This coming weekend marks the opening of Outliers and American Vanguard Art, a sprawling exhibition that pinpoints historical moments of upheaval during which the boundaries between professionally trained “mainstream” and self-taught artists have broken down. Spanning a century, Outliers presents trained artists who advocated for self-taught and vernacular expressions, from Charles Sheeler’s affection for Shaker craftmanship to the affirmation of Southern self-taught art by Los Angeles-based John Outterbridge and Betye Saar. As exhibition curator Lynne Cooke has noted, artists have been “steadfast and persistent advocates [for the self-taught] without condescension or apology.” Outliers also revisits a little-known history of exhibitions and institutional histories of museums such as the Museum of Modern Art and Whitney Museum of American Art. MoMA’s first director Alfred Barr was a strident advocate for folk, vernacular, and self-taught art, and included examples in Masters of Popular Painting in 1938.
LACMA has a longstanding relationship with the content presented in Outliers, going back to the museum’s early history at Exposition Park. In 1962, the Contemporary Art Council supported Simon Rodia’s Towers in Watts: A Photographic Exhibition by Seymour Rosen. Folklorist, photographer, and overall enthusiast for material culture, Rosen captured amateur engineer and sculptor Simon Rodia in the culminating years of his three decade long solo construction of the Watts Towers. In 1966, LACMA invited Rosen back to curate an open-ended exhibition entitled I Am Alive that according to his L.A. Times obituary energized the galleries with “shipping crates with found items including a smashed can, bread, light bulb filaments and a National Geographic magazine opened to a story on cave drawings.”
Rosen’s freeform sensibility and breakdown of hierarchies between so-called high and low art forms mirrored the interests of counterculture, in particular with its interesting blend of the psychedelic, Americana, and the eccentric. In 1976, riding on the craze of bicentennial for American vernacular, LACMA and Brooklyn Museum organized Folk Sculpture USA. Appalachian wood sculptor Edgar Tolson’s The Fall of Man, currently on display in Outliers, was also included in Folk Sculpture USA. In the exhibition catalogue, Brooklyn Museum curator Sarah Faunce interviews folk art collector Michael Hall (who subsequently gifted his collection to the Milwaukee Art Museum) who describes Tolson’s plain and roughhewn renderings of the formative biblical narrative: “the space between the Cain figure and the weeping Eve is such a significant space. Merce Cunningham doesn’t organize space better. This is where the question of what is sophisticated and what is not gets to be a moot point.” These words suggest the elastic and humorous ways in which vernacular expressions of Americana were being drawn into the experimental, performative and expressive platforms of the time.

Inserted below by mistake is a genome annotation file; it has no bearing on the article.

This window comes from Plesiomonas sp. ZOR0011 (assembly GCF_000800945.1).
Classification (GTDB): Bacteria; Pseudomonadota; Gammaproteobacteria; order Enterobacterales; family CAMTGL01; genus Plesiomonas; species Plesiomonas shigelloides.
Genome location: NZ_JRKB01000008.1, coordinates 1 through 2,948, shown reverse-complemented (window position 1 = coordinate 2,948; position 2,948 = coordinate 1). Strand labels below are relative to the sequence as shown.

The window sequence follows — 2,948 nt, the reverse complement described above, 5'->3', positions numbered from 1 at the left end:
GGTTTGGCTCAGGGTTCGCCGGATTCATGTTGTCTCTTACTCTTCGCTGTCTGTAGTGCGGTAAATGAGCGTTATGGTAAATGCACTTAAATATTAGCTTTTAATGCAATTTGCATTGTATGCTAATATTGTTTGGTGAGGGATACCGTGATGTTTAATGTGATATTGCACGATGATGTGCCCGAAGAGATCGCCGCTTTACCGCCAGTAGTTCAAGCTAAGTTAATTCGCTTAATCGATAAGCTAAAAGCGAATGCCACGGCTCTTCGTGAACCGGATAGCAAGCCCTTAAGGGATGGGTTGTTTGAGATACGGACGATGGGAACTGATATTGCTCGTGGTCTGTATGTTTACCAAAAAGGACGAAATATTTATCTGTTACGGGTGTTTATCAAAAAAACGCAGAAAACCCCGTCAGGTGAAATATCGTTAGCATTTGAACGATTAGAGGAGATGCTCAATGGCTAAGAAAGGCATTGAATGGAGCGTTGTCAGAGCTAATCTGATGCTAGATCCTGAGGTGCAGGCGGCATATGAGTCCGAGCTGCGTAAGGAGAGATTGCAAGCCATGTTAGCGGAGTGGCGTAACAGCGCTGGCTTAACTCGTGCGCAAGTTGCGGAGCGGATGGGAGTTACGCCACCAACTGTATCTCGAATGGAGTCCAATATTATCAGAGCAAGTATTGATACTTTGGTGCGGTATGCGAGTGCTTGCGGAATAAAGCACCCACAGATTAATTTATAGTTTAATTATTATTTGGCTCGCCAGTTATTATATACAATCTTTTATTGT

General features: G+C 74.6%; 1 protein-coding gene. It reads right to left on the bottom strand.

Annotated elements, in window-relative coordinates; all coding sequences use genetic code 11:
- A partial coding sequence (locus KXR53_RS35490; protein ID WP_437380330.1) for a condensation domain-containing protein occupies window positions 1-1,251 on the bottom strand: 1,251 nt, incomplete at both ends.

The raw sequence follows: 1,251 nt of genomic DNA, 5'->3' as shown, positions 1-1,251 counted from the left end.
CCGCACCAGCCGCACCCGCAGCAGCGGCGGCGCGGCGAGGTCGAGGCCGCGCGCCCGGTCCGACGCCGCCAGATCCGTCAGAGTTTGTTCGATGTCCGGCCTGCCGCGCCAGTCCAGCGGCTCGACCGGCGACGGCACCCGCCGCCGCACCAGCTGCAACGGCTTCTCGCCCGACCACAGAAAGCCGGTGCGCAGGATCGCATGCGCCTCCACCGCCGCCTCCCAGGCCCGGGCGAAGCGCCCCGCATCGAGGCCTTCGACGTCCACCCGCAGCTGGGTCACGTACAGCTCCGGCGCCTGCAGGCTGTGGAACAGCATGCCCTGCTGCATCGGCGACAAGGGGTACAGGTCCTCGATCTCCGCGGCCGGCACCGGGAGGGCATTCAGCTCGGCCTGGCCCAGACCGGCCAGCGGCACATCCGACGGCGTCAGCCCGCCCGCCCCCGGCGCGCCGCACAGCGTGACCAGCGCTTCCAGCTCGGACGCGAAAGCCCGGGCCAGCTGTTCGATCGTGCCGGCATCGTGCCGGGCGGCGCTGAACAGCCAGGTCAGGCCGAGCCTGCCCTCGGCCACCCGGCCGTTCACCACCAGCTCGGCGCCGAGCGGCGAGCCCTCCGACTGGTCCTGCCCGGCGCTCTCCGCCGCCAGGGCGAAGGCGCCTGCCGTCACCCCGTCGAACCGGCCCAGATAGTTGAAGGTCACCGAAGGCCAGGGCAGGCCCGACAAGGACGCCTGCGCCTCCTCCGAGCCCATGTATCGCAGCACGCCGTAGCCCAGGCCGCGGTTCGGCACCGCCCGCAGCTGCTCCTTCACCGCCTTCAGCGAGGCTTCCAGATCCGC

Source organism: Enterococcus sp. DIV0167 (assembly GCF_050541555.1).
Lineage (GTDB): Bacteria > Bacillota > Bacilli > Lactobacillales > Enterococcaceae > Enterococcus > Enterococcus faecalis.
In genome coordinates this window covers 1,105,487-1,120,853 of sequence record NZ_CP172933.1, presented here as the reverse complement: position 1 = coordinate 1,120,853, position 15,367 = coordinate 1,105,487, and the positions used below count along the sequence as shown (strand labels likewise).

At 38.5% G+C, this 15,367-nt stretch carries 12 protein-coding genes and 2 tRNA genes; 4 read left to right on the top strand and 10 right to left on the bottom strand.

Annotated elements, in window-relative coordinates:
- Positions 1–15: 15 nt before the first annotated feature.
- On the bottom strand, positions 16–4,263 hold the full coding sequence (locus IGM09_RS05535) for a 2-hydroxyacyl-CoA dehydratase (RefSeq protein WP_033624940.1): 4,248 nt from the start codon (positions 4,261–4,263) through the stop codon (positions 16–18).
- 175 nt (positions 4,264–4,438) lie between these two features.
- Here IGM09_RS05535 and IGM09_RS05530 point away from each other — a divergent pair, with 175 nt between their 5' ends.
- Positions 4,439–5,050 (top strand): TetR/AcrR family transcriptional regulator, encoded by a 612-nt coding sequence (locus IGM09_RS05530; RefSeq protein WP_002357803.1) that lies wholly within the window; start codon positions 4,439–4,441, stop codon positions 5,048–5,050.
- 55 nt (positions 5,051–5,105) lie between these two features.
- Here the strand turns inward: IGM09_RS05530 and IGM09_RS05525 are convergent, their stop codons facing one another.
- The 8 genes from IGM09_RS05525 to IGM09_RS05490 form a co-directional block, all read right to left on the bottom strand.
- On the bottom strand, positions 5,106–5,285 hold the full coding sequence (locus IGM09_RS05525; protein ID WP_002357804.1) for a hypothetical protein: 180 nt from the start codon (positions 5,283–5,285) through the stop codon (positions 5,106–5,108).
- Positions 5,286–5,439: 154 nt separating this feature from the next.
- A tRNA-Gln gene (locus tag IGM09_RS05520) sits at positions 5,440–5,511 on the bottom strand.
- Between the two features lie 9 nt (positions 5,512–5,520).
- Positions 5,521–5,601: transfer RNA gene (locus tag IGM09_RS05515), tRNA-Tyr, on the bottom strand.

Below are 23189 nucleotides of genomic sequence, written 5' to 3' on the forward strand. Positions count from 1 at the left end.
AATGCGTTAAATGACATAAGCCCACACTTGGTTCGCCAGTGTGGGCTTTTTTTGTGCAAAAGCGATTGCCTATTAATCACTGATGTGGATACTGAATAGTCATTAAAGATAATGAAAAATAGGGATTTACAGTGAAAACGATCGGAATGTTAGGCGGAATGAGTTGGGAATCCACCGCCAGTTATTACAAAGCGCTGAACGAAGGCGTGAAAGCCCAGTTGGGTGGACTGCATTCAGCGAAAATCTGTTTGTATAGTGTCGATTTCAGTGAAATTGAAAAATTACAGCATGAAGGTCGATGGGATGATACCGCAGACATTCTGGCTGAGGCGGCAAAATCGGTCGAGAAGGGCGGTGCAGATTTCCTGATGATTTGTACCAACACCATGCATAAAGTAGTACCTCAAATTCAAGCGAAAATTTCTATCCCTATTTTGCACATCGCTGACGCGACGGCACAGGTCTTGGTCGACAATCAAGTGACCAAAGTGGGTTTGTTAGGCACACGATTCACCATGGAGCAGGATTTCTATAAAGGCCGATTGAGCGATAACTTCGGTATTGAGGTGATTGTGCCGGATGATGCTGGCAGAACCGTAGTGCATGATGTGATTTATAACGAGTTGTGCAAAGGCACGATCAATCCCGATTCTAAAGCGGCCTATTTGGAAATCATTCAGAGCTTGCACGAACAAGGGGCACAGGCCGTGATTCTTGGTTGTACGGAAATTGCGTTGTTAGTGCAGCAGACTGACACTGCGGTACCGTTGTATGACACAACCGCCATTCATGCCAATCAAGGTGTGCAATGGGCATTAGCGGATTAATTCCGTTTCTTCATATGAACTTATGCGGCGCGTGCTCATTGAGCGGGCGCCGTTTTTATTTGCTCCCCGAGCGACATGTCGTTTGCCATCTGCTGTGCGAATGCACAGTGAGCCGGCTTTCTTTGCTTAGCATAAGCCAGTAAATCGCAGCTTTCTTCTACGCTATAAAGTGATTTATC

Jane Livingston was the curator of 20th century art at LACMA from 1967 to 1975 where, in response to pressures from communities of color, she advocated for Chicano and African American artists. After Livingston left LACMA, her 1982 exhibition Black Folk Art in America (co-curated by Livingston and John Beardsley) opened at the Corcoran in Washington D.C. and then toured nationally including to LACMA's neighbor, the Craft and Folk Art Museum.
Together with another important exhibition in the early '80s, Transmitters: The Isolate Artist in America (curated by Elsa Longhauser at the Philadelphia College of Art), the work of artists from both the Midwest and South established a canon of self-taught artists that continues to dominate the field of self-taught American art.
The early 1990s evidenced the growth of self-taught art, with commercial galleries, an art fair, specialist curators, a journal (Raw Vision), and institutions devoted to it. LACMA’s 1992 exhibition, Parallel Visions: Modern Artists and Outsider Art, curated by Maurice Tuchman and Carol S. Eliel, was originally to be the second of an envisioned series of shows, following Tuchman’s The Spiritual in Art: Abstract Painting 1890–1985. According to Eliel, the exhibitions were all proposals for “different ways of looking at the spectrum of 20th century art from different vantage points.”
Outliers offers a long view on these past curatorial endeavors with a particular interest in the linguistic categories (naïve, art of the insane, isolate, visionary, outsider, etc.) and normalizing frameworks that have been used to control the dialogues across the professionalized and the self-taught. Departing from past categories, this exhibition promotes a new term, the “outlier,” as a validating measure of artistic affinities and formal relations that defiantly retain a distance from the aggregate or from various forms of normativity.